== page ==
Miles: 1167.4 to 1197.1
Mileage: 31.7, plus .5 road walk toward Sierra City; got a hitch for the rest
So, our end of trail plans are slowly coming together and we now have a date where our trail journey must end.
Richard’s job starts up on August 17 and he will need a couple of days’ prep for that, so we have picked August 13 as the last day we can be on trail.
That basically forms two scenarios for us, because we are getting off the trail at the end of July for a wedding and that will take at least four days.
Scenario 1: we hike until the wedding and make it a good bit of the way into Washington. After the wedding, we come back out to the trail and finish the remaining 300 or fewer miles. (We have determined that given the time we have in August, we’ll only reasonably be able to finish 300 miles, max.)
Scernario 2: we hike as far as we can until the wedding and get off the trail then. If we can’t manage to make it a couple hundred miles into Washington by the end of July, our 2015 trail journey will end wherever we are at the end of the month. We will come back in 2016 and finish up the remaining miles then.
It’s certainly not ideal to leave the trail unfinished, but I don’t want to rush things, hurt ourselves, hate our lives, etc. because we’ve committed to a hiking plan that takes all the fun out of it and leaves only pressure and stress. Plus, Washington is supposed to be beautiful. I want to really SEE it.
We have come up with a hiking plan for the next couple of weeks. At that point, we will have a better idea of how we’re doing and buy our plane tickets for the wedding; either round-trip or one-way.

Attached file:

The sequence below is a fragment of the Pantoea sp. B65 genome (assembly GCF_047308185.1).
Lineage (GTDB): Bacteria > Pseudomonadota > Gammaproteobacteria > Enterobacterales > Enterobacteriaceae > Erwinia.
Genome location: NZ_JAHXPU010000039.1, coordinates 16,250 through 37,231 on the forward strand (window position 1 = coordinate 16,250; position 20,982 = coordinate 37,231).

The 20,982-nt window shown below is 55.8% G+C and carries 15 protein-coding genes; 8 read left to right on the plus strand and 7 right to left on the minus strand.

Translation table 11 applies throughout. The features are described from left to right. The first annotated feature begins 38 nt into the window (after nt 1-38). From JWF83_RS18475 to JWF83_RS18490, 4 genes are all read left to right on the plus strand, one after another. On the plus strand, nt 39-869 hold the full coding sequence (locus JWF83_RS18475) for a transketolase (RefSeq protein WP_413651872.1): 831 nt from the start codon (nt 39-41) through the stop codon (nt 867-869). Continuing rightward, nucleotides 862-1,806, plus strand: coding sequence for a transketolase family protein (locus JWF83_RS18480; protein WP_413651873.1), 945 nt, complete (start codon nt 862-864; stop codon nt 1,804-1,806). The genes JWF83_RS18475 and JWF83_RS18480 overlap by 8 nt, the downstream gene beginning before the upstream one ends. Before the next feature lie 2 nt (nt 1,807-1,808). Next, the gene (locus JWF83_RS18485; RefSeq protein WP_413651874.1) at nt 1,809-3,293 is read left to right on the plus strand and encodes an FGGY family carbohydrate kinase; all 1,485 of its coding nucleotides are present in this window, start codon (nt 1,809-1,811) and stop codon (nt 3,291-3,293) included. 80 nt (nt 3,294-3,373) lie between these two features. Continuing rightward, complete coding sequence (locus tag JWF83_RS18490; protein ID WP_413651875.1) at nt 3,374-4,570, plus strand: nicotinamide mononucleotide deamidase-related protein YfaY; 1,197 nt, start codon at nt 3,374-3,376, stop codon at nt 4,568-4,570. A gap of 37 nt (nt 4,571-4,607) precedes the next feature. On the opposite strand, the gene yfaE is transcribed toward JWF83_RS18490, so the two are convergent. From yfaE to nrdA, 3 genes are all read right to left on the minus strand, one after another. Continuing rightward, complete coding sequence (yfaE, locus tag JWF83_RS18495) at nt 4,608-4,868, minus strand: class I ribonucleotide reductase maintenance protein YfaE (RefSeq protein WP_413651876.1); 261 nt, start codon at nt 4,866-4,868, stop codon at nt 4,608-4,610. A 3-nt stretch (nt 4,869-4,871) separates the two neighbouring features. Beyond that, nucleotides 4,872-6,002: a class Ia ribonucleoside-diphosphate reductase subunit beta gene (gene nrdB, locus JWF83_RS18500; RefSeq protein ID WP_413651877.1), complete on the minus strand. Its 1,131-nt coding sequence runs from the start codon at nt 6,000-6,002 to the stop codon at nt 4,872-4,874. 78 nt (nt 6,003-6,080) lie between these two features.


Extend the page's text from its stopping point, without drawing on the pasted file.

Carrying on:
No matter how things go, I will be happy with my trail experience. And the opportunity Richard has lined up in August is absolutely worth leaving the trail until the next season if necessary. (More on that later).
The mosquitoes were alive and well when we got up. I put my rain pants on in the morning, something I hadn’t ever done before, just to protect my legs until we started hiking.
The weather was beautiful again. I can certainly get used to all sun. The trail kept us up around 7,500 feet most of the day. The wildflowers were out in abundance taking advantage of the bright sun on the bald ridges.
The day seemed to pass quickly. We spent the morning chatting about after school programs, a new drug that’s way too expensive in the U.S., and how Sinead O’Connor won’t be performing “Nothing compares to you,” again.
We lunched by a creek and finished off a bag of Doritos. The afternoon hiking was fine. By the end I was losing steam, but that’s what usually happens to me after 30 miles. Go figure.
We got to the road to Sierra City at 7:30 p.m. We tried hitching for a few minutes but nothing worked, so we just started walking. Not too far down the road, a lovely lady named Marie picked us up in her SUV with her son, Christopher, in a car seat in t he back. She drove us to the Methodist church, where hikers can camp on the lawn for free. It’s right in the center of this tiny town, and right by he public bathrooms, so it works really well.
We made dinner, explored the breakfast menus of the local restaurants and crashed. A few other hikers also stayed at the church yard, but we were all quiet with fatigue.